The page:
15 Years Later: The King of Kong: A Fistful of Quarters
The King of Kong: A Fistful of Quarters arrived in August of 2007, 15 years ago this week, and it’s one of the great documentaries of the 2000s, one that found a tremendously intriguing story in a weird, insular American subculture.
Directed by Seth Gordon, The King of Kong followed the rivalry between two men, Billy Mitchell and Steve Wiebe, over the world record in the 1980s video game “Donkey Kong.” The film introduces us to some very strange characters, from the unemployed engineer Wiebe to the gamer/pick-up artist Roy Shildt to “referee”/musician Walter Day, to Mitchell, who has something of a malevolent vibe, taken to stating that a dispute he got into over the “Missile Command” high score is “sort of like the abortion issue.”
Caught in the middle is Twin Galaxies, an organization that acts as the “official” record keeper of video game records.
What’s so wild about this is that these people treat the record in a children’s video game, a game that was decades out of date by the time of the movie’s production, with absolute obsession. There’s not really money in this, nor any interest outside of that small subculture. There are, however, better disagreements over whether “live scores” and or taped ones are more legitimate.
The film doesn’t really condescend to these people and is mostly content to stay out of the way and let these men talk (and play).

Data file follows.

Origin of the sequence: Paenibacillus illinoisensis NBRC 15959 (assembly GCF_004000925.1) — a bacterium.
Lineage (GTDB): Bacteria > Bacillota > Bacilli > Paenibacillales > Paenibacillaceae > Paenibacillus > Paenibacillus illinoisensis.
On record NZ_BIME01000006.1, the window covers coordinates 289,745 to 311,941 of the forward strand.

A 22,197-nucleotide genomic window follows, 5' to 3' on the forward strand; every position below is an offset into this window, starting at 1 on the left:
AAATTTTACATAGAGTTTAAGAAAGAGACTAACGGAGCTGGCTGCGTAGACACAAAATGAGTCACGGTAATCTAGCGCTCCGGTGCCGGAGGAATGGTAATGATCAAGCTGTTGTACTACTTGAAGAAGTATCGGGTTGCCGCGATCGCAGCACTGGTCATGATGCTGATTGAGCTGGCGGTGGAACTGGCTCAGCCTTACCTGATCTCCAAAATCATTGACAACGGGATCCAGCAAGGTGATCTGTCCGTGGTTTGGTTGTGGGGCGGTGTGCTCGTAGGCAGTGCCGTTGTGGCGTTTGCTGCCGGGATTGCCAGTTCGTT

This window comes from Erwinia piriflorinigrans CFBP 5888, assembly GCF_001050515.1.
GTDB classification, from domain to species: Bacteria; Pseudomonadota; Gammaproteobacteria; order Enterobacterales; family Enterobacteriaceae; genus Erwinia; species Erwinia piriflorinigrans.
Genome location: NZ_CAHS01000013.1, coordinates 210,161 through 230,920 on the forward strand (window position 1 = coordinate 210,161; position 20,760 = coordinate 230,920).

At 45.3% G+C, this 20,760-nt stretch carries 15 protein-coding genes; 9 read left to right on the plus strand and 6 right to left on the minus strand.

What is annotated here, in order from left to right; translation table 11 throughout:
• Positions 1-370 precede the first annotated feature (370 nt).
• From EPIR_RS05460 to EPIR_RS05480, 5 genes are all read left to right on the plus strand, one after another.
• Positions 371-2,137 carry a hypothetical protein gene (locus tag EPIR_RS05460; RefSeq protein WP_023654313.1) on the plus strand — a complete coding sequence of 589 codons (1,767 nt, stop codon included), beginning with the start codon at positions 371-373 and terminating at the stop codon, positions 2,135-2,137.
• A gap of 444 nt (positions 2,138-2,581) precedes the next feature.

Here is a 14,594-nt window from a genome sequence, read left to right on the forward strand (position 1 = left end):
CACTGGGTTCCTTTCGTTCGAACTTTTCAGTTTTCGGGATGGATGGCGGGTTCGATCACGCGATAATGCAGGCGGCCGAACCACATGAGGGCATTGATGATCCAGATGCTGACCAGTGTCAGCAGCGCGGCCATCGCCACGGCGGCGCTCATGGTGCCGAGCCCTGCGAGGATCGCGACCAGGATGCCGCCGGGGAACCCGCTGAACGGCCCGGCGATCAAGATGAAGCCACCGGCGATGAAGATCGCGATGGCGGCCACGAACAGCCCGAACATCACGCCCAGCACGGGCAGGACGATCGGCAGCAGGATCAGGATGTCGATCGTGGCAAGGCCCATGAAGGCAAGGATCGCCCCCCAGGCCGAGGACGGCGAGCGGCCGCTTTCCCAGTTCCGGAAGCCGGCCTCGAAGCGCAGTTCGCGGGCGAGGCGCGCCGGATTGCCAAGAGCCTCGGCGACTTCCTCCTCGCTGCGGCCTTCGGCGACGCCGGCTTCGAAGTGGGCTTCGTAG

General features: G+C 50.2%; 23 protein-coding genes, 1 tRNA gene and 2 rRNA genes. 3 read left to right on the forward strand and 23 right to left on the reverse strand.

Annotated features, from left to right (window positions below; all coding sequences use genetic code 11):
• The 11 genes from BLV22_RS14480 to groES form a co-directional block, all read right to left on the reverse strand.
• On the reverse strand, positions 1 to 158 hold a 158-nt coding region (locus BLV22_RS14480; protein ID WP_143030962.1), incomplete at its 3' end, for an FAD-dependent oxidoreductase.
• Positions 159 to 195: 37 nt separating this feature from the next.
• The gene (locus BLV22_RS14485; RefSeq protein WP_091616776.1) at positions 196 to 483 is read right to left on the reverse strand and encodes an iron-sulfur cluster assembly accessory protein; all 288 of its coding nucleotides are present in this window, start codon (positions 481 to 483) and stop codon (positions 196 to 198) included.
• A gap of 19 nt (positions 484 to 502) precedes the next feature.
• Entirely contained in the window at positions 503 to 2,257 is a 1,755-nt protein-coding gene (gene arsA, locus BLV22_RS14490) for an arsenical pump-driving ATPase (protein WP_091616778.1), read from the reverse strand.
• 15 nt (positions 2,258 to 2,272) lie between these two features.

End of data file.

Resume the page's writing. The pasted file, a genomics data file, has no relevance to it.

My question is, who’s to say that there isn’t some little kid somewhere, who got a score of over 1 million in “Donkey Kong,” without realizing that this competition and rivalry even exists?
Wiebe’s exclamation of “here I am at Funspot, busting my ass,” might be the entire film in microcosm. Is this admirable exuberance, or was it an early indication that there’s something very wrong with video gaming culture? The connection between pick-up artist culture and gamers may have started with Roy Shildt, but that’s certainly not where it ended.
The soundtrack is heavy on theme songs from the inspirational sports movies of the 1980s, like Rocky III‘s “Eye of the Tiger” and The Karate Kid‘s “You’re the Best,” and the referee character at one point compares the rivalry to those of Mickey Mantle and Roger Maris, and even Heckle and Jeckle.
The film did have lots of influence; one of the final episodes of The Shield, in a homage to the film, was titled “Possible Kill Screen.”
Seth Gordon made the film in 2007, and soon after segued into very different work, including the middling and less-than-middling Hollywood studio comedies Four Christmases, Horrible Bosses, Identity Thief, and the big-screen adaptation of Baywatch in 2017. His only documentary directorial credit after The King of Kong was the 2010 Freakonomics adaptation, although he’s been involved as a producer in documentaries about Mitt Romney, 3D printing, and Bill Nye.
Of course, one big change in the last 15 years is the rise of esports, which is a very different type of gaming competition: It’s much slicker, uses more modern games, and is dominated by much younger people than the amateur middle-aged men at the center of The King of Kong.
The King of Kong is available to watch in full on YouTube.